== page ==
It was Kenny who'd said the skull was cursed. We'd found it up on Box Hill, inside a rotten tree, nested like an ostrich egg on a cushion of shivered wood.
We told each other that it was a hanged man's skull, that a witch had put it there, and we set it on a mossy stump and found deadwood swords and spent the best summer of our lives pretending to be pirates.
You've got to put it back, he'd whispered eventually. There's no curse, I said, but I agreed all the same. By then he'd been hollowed out by the chemo and was as brittle as dead leaves, so he couldn't exactly take it back himself. It seemed like the least I could do.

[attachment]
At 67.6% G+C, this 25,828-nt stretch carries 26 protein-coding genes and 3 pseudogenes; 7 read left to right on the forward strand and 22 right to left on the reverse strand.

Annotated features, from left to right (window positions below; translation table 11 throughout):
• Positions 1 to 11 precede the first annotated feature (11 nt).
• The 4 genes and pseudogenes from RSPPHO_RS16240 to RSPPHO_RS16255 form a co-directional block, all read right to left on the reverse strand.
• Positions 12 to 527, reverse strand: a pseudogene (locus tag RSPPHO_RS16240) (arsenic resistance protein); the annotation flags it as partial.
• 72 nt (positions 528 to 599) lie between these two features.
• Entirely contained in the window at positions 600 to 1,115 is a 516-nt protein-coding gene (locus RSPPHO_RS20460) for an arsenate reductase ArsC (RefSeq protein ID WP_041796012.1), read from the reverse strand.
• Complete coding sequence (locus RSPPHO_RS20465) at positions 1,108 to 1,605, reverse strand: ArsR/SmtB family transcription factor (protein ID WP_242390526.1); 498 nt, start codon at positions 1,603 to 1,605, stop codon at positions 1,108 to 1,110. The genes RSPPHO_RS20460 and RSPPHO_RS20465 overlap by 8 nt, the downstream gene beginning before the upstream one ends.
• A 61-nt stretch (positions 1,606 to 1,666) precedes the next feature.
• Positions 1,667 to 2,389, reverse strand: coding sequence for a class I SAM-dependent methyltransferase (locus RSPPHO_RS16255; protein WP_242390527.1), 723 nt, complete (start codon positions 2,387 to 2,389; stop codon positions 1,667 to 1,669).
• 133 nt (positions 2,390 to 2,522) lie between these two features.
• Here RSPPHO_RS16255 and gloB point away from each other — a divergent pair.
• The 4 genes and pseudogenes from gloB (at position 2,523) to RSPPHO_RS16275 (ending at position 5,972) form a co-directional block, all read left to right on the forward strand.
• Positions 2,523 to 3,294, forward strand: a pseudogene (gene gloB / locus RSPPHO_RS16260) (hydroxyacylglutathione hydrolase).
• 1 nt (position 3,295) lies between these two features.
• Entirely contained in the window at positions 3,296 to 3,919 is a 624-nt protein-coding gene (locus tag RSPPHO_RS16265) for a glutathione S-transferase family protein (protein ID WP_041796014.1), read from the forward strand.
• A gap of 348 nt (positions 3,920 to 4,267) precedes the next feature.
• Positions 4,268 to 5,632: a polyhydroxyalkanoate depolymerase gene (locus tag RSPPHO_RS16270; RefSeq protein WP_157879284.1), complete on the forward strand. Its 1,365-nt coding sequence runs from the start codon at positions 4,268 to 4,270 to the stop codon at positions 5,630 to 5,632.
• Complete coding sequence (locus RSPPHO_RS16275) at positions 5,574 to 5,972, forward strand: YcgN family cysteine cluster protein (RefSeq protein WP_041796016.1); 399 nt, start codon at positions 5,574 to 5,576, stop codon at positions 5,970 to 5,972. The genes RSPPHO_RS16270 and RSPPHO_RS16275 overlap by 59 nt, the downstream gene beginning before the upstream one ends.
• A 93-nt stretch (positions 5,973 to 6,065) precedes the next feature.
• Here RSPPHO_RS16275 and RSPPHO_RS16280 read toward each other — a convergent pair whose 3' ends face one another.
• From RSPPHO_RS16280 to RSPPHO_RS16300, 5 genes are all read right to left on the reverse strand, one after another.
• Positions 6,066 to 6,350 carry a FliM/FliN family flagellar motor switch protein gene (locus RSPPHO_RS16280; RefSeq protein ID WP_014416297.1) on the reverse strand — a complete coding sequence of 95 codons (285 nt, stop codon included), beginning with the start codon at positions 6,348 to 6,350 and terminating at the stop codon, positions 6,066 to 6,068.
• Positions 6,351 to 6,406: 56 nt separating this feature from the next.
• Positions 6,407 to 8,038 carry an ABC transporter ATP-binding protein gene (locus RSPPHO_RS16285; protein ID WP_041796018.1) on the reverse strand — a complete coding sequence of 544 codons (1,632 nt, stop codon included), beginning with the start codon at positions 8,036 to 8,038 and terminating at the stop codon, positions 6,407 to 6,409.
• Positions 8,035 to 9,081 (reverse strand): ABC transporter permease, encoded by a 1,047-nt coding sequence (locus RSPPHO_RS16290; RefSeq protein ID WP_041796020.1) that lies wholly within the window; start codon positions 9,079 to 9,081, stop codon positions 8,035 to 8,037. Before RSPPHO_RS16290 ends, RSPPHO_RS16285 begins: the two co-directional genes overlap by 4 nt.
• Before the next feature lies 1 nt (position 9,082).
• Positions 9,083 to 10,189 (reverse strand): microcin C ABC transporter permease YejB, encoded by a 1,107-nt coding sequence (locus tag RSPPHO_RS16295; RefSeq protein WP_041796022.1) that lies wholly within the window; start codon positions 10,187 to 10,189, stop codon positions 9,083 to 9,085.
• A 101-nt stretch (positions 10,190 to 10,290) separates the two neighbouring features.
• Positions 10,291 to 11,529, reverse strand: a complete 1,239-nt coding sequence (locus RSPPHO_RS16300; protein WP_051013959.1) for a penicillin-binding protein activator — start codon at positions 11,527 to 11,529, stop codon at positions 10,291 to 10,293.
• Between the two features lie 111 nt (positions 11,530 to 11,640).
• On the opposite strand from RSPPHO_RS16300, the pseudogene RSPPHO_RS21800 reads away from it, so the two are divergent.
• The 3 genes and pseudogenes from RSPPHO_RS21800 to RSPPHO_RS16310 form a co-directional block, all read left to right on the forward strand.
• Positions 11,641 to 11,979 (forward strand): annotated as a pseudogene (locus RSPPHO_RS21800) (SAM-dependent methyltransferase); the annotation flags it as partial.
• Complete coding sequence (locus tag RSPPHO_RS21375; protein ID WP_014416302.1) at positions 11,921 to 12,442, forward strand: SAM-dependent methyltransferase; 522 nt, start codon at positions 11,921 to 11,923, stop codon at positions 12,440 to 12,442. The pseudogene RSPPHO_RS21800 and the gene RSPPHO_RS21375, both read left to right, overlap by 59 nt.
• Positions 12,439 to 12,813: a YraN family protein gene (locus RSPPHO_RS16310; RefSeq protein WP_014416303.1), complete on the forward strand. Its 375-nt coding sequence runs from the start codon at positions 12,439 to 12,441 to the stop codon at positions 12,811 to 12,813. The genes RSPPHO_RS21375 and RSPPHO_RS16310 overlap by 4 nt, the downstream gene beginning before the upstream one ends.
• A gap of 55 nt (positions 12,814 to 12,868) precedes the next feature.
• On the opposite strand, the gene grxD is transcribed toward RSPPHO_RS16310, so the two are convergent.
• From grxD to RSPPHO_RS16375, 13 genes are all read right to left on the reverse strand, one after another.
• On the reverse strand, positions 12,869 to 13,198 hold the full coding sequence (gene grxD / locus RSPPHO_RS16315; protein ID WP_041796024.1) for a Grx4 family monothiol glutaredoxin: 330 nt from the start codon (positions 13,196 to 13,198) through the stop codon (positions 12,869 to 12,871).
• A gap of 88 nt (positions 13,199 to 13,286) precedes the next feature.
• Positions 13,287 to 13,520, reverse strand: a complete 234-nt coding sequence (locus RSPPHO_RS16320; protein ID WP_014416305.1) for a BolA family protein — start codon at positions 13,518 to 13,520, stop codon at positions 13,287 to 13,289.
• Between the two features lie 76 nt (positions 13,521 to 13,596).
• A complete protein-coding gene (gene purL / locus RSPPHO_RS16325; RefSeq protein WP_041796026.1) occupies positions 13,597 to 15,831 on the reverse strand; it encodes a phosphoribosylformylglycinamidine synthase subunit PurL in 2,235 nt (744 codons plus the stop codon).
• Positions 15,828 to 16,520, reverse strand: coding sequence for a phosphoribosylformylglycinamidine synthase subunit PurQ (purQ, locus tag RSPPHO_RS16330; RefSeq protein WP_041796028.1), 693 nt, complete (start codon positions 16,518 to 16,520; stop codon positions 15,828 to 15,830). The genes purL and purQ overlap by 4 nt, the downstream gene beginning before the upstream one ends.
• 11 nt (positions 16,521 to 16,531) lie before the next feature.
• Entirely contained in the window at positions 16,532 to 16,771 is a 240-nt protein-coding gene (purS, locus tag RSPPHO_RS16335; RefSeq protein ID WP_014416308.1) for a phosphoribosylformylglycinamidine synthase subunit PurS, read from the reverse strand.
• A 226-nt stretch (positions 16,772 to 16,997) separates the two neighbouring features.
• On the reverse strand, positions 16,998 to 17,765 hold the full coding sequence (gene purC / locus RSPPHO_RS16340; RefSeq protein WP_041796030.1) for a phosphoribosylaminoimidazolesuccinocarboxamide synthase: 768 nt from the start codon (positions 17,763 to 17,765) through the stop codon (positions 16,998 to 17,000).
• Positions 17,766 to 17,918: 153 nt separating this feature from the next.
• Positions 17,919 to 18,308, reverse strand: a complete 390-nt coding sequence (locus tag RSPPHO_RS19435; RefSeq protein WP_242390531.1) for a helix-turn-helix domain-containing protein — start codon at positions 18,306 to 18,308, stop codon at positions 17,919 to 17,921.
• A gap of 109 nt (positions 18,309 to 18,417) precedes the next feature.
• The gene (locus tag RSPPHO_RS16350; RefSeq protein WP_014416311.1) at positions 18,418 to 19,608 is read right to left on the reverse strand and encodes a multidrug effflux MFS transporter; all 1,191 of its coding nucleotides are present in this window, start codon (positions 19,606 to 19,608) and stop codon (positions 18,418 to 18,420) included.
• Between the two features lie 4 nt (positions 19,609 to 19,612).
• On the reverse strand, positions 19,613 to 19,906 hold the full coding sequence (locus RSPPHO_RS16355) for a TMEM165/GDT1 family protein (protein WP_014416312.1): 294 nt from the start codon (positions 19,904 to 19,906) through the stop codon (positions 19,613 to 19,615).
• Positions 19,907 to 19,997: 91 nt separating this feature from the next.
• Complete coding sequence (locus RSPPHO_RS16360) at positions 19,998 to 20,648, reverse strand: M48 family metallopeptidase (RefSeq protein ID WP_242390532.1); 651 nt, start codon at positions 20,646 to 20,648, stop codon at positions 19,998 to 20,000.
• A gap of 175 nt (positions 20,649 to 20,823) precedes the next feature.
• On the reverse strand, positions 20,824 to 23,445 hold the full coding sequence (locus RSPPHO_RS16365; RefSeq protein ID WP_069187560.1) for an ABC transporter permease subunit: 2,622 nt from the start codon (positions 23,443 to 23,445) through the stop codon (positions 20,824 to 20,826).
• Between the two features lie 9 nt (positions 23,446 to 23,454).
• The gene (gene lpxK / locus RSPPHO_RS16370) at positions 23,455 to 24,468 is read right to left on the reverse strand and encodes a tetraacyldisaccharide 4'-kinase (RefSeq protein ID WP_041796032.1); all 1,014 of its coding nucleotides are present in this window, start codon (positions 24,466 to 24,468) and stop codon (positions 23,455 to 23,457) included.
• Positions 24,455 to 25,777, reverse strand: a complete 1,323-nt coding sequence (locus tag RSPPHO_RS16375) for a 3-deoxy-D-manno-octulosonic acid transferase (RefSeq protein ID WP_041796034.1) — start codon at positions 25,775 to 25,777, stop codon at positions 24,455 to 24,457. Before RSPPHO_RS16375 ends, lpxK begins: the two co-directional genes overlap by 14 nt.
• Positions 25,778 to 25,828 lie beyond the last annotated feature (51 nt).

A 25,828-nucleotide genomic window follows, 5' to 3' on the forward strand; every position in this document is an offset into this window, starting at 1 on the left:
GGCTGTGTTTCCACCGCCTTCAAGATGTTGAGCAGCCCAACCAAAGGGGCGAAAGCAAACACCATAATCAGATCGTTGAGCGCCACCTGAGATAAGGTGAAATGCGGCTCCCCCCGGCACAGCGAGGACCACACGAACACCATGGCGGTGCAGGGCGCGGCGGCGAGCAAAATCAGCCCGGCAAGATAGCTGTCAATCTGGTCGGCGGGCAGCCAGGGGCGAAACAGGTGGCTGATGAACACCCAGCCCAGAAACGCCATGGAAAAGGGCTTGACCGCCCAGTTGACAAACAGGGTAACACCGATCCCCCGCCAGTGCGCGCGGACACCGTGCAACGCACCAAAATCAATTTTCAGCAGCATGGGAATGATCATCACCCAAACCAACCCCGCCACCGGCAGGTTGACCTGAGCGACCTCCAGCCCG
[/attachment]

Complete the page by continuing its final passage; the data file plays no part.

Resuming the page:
Looking back, I can't say for sure whether or not there really was a curse. But one thing I know for sure is that if there was, then putting the skull back didn't lift it.
Simon John Cox
The Field Of The Cloth Of Gold